Monday, 21 February 2011

How will the cuts impact on you?

Tomorrow (Tuesday February 22), 6:30 p.m., at the Civic Centre we have the most important Council meeting of the year. At this meeting councillors set council tax and the Council budget -- which dictates how much money there is to spend in different areas in the coming financial year. The budget papers are on the Council's website, but are heavy going. So I have worked with Reading Save Our Services to produce the information below summarising how the cuts in Reading will impact on people.

The council meeting is open to members of the public and there will be demonstrations starting at 5 p.m. from various groups -- such as Reading Council for Racial Equality (pictured) -- who will be devastated by these cuts pushed through by the Conservatives with covering fire from the Lib Dems.

Alternatively give your local councillor a call or e-mail informing them which services you would like to see protected.

How much will be cut?

· The Council is looking to make savings of £18.8 million in its budget for next year (2011/12 financial year). The cuts package will hit the most needy and least well off the hardest.

· At an earlier Cabinet meeting it was announced that this will result in the deletion of around 300 posts, with 150 potential compulsory redundancies. £2.2 million will be spent in redundancy payments next year.

· There will be no Council Tax increase in Reading, so no money will be available to offset the cuts by increasing tax locally. The Council is aiming to increase charges for certain services to increase its income by £3.2 million.

· This is just the beginning: the cuts will continue for at least three years and the council intends to continue with “cost reduction and efficiency” and maximising income generation. Assuming the Council continues with its policy of freezing Council Tax, savings of £14.2 million will be needed in 2012/13; £9.2 million in 2013/14; and £12.3 million in 2014/15.

Hitting the neediest hardest

The Council's cuts will hit the least well off and most disadvanted people the hardest. Children, the elderly, and people with special needs will all find that their services and care will be reduced. Examples include:

· Merger of Edward Hughes and Tanfield residential homes and reduced use of other residential accommodation for the elderly will deprive vulnerable pensioners of Council care in their twilight years.

· Eligibility criteria for elderly people and others with social care needs will be tightened drastically, meaning that many with medium and lower level care needs will no longer receive vital care support from the Council.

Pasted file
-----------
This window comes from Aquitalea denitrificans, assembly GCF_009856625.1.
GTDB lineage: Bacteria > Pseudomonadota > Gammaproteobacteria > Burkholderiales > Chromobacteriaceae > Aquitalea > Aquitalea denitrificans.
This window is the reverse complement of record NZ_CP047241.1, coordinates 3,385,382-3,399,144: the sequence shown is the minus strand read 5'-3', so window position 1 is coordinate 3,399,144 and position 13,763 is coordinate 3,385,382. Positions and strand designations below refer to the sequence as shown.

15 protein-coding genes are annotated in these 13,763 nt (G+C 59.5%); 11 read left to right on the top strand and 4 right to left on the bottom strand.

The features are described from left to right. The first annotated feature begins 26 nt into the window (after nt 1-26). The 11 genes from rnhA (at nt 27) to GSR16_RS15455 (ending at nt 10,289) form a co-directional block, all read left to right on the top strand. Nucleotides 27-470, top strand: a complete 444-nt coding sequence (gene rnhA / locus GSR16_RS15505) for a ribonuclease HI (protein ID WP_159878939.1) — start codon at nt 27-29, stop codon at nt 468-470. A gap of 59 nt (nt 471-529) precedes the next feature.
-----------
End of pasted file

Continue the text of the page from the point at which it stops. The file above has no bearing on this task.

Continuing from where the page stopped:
· Cuts in the Early Years Service will result in a reduction in nursery care and services supporting the youngest children.

· A reduction in school meals subsidy will increase the cost of meals and will reduce meals uptake for those not entitled to free school meals.

· Increased play charges will result in reduced uptake of play schemes and closures of after school and holiday play provision.

· Concessionary bus fares for pensioners will be reorganised so that they can no longer travel free of charge during peak hours.

· Cuts in the Youth Service and Intensive Services and in Prevention and Support Services will mean that services will have to be targetted, resulting in less capacity to respond to areas requiring early intervention and leading to more youth offending and anti-social behaviour.

· A review of Behaviour Services for children with behaviour difficulties will result in increased school exclusions – and increase associated costs.

· Cuts in front line education posts and buyback of services for schools from the Council will lead to reductions in service to vulnerable families.

· Domestic Violence staff levels are to be cut increasing the risks of domestic abuse and leading to abusers escaping the law.

· Transport services for school children, patients, the elderly, and those in care will be reviewed and cut with Readibus, the NHS, and Reading Buses expected to take up the slack.

The Council admits that cuts in its Education and Childrens Services budget will increase social care referrals and costs, increase the need to use expensive agency staff; and divert money away from prevention programmes as demand pressures increase.

From Cleaner and Greener to Leaner and Meaner

· Cuts in Street Care will result in reduced environmental cleansing and graffiti removal.

· Charging for the collection of green waste and big increases in charges for collection of bulky waste mean that an increase in fly tipping and rubbish dumping is likely.

· Cuts in enforcement teams working on Houses in Multiple Occupation, Public Health, Trading Standards, Licensing, and Environmental Health will increase safety and environmental risks for the public. Cuts in planning enforcement and monitoring will enable unscrupulous builders and developers to ignore planning laws.

Rents up and pay frozen

· Council house rents will increase by 4.9% (higher than the inflation rate) bringing the average weekly rent to £89.26.

· Council staff will receive no pay increase in 2011/12.

1 comment:

Red Rag said...

It seems the Tory councillor Richard Willis missed off all this information when blogging how proud he was not to increase the council tax. As ever, I always think that people, no matter where they are in the country, should be told the truth, so I hope it is ok to have copy and pasted most of this article onto his blog as a comment so people who read his blog find out the truth. The truth will out!